His group, fondly known for the hit song Anzawo a Masten did the cover for Emtee’s Roll Up.
‘’You can cover a song and make it sound better than the original version. You can cover a song in a way that people can relate. So covering a song is not lacking creativity but how one does it. It shows how flexible one is that he or she can do certain type of song. So covering is not a problem but the problem is how one covers it,” he told this reporter before coming in stern defence of their cover which they titled Kawale.
He added that doing a cover may not necessarily pose any threat to Malawi’s music saying artists need to be very skilful and talented enough before doing covers.
“In Jamaica it works perfectly you can see how many songs Busy Signal has covered, Roman Virgo. And how the reception is worldwide,” he said.
Georgiz’s sentiments on this part are also heavily in line with what Mwale believes on what this trend may mean for Malawi music.
He said that by doing covers of international artists, what it implies is that as Malawi, our music is able to move with time and generally portrays progress.
‘’It means musicians are challenging themselves. It means musicians are getting inspired to do great things. It means Malawian musicians are being ambitious. It means local musicians are swiftly joining the global music village,” said Mwale.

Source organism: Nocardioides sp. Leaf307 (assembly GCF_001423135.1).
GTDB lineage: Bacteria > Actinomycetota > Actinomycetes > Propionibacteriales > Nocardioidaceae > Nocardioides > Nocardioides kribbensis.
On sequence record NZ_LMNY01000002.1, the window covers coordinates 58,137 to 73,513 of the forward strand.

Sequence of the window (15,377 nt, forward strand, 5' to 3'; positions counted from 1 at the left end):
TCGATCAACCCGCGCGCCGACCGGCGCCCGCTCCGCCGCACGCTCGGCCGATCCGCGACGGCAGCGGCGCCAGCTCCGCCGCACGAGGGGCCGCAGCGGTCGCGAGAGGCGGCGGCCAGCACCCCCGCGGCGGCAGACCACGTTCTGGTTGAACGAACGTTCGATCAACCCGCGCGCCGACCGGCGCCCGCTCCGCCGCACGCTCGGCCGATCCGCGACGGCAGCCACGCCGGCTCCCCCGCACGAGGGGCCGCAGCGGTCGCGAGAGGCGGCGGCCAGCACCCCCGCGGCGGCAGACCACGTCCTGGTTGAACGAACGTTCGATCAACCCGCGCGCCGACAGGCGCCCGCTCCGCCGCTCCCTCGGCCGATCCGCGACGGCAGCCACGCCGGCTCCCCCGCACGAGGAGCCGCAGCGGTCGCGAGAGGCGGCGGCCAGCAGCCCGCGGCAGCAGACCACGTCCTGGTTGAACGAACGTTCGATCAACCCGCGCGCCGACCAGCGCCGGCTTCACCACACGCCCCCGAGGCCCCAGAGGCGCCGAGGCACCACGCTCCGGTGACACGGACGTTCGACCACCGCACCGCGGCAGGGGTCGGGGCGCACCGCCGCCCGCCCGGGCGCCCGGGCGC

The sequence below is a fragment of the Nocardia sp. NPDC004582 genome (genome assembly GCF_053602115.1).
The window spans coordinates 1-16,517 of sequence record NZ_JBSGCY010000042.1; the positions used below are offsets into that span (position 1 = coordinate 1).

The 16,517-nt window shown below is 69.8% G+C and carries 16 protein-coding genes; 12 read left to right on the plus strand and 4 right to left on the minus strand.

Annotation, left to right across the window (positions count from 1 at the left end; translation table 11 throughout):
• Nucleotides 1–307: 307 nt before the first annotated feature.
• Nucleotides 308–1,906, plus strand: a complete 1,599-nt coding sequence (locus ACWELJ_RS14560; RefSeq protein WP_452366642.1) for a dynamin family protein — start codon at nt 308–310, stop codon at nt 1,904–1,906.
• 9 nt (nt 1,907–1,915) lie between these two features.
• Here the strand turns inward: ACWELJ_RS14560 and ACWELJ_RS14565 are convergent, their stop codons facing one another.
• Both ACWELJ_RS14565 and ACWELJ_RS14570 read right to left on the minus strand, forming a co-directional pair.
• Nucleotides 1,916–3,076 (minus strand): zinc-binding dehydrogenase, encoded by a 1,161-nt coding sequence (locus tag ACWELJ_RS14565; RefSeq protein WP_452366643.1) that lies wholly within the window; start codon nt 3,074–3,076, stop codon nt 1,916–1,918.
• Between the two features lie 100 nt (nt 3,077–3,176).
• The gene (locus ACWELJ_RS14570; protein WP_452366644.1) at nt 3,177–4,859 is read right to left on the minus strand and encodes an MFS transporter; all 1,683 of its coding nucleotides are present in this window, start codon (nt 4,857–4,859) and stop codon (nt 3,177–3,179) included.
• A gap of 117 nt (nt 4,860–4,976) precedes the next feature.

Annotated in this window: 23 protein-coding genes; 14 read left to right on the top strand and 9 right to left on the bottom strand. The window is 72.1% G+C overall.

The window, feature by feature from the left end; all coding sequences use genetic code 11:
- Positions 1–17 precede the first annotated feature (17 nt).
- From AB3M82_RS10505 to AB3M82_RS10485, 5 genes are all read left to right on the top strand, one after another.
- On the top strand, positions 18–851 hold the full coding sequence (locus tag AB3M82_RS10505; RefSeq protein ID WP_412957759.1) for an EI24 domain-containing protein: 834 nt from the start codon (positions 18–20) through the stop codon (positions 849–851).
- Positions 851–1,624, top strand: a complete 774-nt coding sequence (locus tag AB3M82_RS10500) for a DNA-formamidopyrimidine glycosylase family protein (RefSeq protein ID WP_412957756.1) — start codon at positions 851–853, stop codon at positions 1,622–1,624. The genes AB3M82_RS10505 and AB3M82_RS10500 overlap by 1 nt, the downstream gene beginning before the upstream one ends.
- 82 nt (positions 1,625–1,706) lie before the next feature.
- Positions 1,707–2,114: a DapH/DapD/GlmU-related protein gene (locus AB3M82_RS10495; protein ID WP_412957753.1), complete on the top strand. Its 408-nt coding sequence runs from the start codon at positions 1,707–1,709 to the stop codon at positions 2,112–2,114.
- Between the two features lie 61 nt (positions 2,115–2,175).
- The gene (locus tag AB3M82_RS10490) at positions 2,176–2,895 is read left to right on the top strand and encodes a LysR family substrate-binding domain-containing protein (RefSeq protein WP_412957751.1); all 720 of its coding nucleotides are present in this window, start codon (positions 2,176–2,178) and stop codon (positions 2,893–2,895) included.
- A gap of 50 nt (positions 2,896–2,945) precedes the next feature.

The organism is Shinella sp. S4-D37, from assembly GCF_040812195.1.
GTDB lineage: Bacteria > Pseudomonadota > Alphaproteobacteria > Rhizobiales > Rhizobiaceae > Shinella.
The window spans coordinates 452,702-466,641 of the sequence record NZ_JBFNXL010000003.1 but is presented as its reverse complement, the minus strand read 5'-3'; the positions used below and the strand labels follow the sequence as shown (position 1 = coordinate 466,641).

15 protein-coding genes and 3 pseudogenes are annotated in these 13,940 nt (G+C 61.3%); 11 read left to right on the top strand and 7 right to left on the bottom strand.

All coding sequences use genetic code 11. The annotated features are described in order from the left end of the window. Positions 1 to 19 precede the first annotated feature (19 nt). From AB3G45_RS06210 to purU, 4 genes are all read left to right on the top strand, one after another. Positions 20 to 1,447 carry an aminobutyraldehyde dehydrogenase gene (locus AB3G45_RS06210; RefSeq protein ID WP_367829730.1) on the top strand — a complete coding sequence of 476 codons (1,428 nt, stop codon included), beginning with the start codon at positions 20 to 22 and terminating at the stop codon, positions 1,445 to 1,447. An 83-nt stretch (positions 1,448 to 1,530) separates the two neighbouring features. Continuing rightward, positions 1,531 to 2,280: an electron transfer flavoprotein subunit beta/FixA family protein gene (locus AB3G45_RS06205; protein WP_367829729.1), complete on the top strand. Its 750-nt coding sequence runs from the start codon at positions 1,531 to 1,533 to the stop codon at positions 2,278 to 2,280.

In a separate interview, King Chambiecco whose cover for Casper Nyovest’s Tito Mboweni is currently enjoying airplay, says cover songs like those done by Busy Signal have also been liked in Malawi, something he believes Malawians understand it does not in any way portray any form of laziness on the part of musicians.
He admits being motivated by the way Casper Nyovest did the song and could only show the feeling by doing a cover.
He told this reporter that the treatment Malawians render to local artists clearly indicates how the nation rates highly of foreign musicians and belittle their own.
“I think people should start cherishing what Malawi artists put up as we find it that they cherish outsiders a lot than their own artists…an artist from Malawi can do a good work on something than an outside artists but they always find something to go against these artists. It’s high time they have to accept we got too much talent here just as outsiders,” said Chambiecco.
He also believes that covers would help artist earn the much sought name and recognition.
The artist was also quick to acknowledge the massive feedback he has gotten for the Tito Mboweni cover song.
‘’I am a dancehall artist and I ended up covering a hip hop and trap tune and turned it into a dancehall thing as I just had to show the world how sick I am at any kind of beat. And that’s being creative. Even a lot of South Africans and artists been tweeting Casper how a Malawi dancehall artist did a cover of his song and how they have really liked it. It’s like getting South African people to look into Malawi’s artists,” he added.
The arguments beg a question whether Malawians are being hypocrites by fancying cover songs done by international artists than those done by local artists.
At the end of the day, Chambiecco said, what matters is doing music that people enjoy.